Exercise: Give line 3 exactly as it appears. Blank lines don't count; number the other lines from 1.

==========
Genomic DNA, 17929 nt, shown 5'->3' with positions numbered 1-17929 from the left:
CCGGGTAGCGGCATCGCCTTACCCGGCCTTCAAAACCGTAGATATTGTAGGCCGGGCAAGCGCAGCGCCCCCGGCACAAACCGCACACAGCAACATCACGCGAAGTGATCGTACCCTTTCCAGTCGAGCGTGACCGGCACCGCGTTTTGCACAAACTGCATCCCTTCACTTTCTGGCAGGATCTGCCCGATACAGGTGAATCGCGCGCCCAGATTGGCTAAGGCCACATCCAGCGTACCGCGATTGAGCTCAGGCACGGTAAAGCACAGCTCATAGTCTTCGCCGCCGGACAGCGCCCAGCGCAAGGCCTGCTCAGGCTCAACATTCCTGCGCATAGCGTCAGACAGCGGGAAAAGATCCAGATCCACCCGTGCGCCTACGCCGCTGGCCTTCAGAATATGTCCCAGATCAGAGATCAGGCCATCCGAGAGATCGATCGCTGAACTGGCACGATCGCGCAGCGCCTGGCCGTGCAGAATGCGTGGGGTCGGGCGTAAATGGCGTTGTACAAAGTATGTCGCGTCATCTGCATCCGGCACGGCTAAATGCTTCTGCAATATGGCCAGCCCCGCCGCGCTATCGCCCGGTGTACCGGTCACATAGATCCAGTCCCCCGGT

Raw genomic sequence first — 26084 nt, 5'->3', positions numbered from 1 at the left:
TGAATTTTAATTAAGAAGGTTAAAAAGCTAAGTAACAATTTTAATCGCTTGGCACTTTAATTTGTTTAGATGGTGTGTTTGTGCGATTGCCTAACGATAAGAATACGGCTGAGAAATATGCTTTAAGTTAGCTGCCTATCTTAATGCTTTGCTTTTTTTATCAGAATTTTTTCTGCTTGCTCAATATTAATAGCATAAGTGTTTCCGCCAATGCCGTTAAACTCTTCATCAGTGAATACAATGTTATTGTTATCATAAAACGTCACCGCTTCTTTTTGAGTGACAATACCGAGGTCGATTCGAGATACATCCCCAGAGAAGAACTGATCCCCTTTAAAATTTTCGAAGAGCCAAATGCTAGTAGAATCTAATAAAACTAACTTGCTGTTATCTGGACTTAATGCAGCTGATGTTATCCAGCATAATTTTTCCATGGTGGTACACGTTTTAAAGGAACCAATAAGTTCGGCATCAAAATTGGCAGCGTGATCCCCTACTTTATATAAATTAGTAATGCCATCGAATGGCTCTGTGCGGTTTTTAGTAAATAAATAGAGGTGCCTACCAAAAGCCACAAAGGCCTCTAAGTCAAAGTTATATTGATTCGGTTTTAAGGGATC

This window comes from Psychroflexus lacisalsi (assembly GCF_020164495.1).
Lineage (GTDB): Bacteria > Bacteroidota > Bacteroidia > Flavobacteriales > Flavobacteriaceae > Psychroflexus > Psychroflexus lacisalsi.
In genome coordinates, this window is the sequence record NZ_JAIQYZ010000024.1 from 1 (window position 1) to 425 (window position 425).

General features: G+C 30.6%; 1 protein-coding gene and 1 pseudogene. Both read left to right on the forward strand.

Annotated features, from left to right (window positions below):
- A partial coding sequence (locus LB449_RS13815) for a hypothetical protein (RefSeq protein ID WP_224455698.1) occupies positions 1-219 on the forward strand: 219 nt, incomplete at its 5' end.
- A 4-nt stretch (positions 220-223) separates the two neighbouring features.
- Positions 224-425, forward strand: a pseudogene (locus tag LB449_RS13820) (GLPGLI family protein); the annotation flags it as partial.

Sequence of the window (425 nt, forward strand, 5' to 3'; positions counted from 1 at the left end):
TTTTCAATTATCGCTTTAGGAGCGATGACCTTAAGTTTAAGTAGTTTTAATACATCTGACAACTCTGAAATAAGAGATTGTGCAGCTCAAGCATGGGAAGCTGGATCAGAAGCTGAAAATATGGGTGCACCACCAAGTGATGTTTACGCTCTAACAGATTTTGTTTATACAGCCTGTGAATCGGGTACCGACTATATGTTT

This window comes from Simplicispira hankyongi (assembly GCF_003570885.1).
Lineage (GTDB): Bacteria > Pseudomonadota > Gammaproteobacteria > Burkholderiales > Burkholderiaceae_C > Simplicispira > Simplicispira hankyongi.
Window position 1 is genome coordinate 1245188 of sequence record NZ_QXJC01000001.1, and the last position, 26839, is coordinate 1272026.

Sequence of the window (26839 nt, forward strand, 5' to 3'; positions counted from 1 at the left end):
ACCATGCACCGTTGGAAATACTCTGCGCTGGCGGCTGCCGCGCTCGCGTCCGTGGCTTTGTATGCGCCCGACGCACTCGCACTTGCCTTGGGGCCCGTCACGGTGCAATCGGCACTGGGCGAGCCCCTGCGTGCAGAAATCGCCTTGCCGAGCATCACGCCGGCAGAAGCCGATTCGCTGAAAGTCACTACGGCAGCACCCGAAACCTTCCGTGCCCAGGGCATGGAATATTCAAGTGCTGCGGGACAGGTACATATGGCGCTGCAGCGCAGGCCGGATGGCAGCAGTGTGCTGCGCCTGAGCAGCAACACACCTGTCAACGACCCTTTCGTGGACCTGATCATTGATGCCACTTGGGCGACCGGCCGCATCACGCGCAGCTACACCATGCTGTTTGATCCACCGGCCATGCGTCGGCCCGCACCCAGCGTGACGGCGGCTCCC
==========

Raw genomic sequence first — 26084 nt, 5'->3', positions numbered from 1 at the left: